The 1949 Stephensophia is dedicated to song, and we're told Dr. Rainey encourages music across campus. Rainey, who is in his second year as president, is a man with many hobbies. This year, we learn he was also quite the baseball pitcher.  At one time, he was even offered a contract with the St. Louis Cardinals, the yearbook tells us. This year, he’s busy securing new buildings on campus including the Playhouse where drama students play opposite professional male actors.

Other guests on campus this year include Dorothy Thompson, one of the first big-name female journalists who also visited campus in 1945, and Padraic Colum, an Irish poet, novelist and children’s author.

Field trips and off-campus experiences remain a key part of the curriculum in sciences and social studies. We’re told science classes involve taking airplane rides to get a bird’s eye view of geology. Dr. John A. Decker, head of the Division of Social Studies, was one of three faculty members sent to the Far East to “study world problems.” The goal of his division now is to teach “Stephens women how to study the problems of our social order intelligently and calmly, how to use the media of communication in order to separate propaganda from fact.”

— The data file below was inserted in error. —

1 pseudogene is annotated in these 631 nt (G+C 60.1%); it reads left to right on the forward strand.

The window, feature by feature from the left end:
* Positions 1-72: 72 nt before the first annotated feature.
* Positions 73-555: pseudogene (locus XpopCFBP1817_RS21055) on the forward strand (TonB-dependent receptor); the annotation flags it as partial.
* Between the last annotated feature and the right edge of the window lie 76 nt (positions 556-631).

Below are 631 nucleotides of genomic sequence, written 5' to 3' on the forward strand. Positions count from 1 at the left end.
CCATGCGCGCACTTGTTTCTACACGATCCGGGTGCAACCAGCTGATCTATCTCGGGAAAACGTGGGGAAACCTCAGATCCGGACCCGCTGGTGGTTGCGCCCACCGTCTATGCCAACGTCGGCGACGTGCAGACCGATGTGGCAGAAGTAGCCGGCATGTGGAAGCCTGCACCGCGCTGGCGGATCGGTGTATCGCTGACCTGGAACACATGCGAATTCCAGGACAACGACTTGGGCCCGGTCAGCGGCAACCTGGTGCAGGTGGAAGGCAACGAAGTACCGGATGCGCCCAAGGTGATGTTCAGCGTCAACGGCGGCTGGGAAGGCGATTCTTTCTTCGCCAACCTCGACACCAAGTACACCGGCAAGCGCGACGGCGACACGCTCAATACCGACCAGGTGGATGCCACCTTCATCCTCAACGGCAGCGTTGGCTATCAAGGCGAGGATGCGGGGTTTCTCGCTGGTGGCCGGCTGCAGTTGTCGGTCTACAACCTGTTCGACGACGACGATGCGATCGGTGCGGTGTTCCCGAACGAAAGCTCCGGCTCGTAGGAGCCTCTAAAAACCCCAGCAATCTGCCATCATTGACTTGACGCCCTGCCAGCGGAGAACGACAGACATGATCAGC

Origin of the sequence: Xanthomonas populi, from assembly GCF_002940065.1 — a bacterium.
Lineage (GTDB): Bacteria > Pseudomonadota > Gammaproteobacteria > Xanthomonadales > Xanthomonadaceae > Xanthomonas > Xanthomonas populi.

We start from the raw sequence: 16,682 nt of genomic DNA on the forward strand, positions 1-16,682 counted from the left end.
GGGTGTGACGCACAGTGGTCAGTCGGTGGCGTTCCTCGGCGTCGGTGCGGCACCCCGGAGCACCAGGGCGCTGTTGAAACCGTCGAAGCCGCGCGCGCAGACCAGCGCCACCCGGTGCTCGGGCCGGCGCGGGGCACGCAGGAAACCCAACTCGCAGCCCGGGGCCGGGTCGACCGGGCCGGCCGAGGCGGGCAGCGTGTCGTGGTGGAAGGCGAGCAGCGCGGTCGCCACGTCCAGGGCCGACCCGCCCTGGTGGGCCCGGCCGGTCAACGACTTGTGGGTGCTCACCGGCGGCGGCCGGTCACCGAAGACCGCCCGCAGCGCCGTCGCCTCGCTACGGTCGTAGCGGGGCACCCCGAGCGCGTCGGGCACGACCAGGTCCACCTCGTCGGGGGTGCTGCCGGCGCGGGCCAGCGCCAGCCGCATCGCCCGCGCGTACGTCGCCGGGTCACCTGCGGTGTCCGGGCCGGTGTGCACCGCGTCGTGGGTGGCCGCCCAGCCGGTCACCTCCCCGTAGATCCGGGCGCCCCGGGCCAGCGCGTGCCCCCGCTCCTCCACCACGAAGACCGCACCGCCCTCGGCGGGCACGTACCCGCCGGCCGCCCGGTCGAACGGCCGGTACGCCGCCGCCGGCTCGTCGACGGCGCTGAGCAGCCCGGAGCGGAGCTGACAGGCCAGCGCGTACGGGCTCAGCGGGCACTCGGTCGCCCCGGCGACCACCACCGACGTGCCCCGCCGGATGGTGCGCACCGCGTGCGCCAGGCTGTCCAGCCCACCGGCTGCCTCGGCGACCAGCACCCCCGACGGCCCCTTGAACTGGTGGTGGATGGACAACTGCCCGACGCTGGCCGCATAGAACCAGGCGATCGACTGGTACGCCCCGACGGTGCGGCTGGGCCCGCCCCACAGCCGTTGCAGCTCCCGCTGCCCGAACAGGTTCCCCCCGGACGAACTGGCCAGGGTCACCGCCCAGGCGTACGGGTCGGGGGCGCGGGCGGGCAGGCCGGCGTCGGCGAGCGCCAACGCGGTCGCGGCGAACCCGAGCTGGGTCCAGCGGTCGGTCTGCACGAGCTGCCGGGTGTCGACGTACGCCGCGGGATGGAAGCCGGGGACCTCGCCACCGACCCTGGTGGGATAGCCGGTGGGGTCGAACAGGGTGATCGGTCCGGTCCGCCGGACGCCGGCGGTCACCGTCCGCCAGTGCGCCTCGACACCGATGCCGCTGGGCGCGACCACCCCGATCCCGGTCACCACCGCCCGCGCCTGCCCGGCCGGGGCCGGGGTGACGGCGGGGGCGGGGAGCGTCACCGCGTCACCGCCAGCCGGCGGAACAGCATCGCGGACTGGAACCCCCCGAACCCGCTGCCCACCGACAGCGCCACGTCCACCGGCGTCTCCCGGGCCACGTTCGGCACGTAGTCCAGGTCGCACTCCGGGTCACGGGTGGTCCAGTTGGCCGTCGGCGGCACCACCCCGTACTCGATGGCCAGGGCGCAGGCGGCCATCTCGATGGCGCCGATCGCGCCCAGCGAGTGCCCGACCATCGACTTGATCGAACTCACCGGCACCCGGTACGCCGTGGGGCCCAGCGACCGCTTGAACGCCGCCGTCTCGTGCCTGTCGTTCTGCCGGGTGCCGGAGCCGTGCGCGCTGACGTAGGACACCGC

There’s a fun section in this year’s Stephensophia called “We Go to Dances” and it follows Mary Lee Tong and her date, Jim Svehla, to one of many dances. We’re told Stephens women participate in numerous dances, including annual formals, a Christmas dance and Saturday night “date dances” in Lela Raney Wood Hall. Through a series of wonderful pictures, we see Mary Lee on her date. (What an amazing dress!)

We learn that Jim proposed to Mary Lee in January of that year.

Tong, by the way, majored in drama, design and fine arts. In the 1950s, she was a runway model and later served as a fashion director and promotional executive of designer furs. And, yes, she became Mary Svehla. She and Jim were married for 58 years.

There are many notable women in the 1949 Stephensophia. A few we want to highlight:

Alana Smith became Alana Shepherd. She and her husband founded the Shepherd Center after their son was in an accident that left him paralyzed. They were frustrated with the lack of rehabilitation options in the Southeast, so they created the foundation. Today, the Shepherd Center is a private not-for-profit hospital ranked among the top 10 rehabilitation hospitals in the nation. There’s a great profile of Shepherd here.